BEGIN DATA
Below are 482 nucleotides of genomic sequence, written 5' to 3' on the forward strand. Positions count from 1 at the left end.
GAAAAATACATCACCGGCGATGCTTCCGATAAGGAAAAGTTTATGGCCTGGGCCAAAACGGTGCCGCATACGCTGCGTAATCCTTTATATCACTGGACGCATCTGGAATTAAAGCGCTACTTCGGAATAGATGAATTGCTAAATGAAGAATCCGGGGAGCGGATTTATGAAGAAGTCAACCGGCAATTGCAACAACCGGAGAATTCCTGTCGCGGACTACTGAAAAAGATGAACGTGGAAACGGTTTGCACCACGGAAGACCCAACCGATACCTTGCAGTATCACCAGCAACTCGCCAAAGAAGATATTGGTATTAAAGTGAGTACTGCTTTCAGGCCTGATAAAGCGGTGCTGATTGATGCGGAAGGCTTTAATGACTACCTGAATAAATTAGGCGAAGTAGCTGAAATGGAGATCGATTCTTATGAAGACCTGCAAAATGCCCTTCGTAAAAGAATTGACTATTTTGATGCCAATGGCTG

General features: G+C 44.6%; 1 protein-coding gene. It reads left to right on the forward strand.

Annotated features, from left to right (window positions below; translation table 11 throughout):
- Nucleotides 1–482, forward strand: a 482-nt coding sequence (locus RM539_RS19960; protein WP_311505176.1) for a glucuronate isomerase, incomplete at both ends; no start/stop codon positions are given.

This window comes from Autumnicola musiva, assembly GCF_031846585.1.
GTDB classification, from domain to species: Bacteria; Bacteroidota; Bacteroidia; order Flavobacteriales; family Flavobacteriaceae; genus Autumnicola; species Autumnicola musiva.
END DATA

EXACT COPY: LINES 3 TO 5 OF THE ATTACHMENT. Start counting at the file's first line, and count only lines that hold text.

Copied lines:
General features: G+C 44.6%; 1 protein-coding gene. It reads left to right on the forward strand.

Annotated features, from left to right (window positions below; translation table 11 throughout):
- Nucleotides 1–482, forward strand: a 482-nt coding sequence (locus RM539_RS19960; protein WP_311505176.1) for a glucuronate isomerase, incomplete at both ends; no start/stop codon positions are given.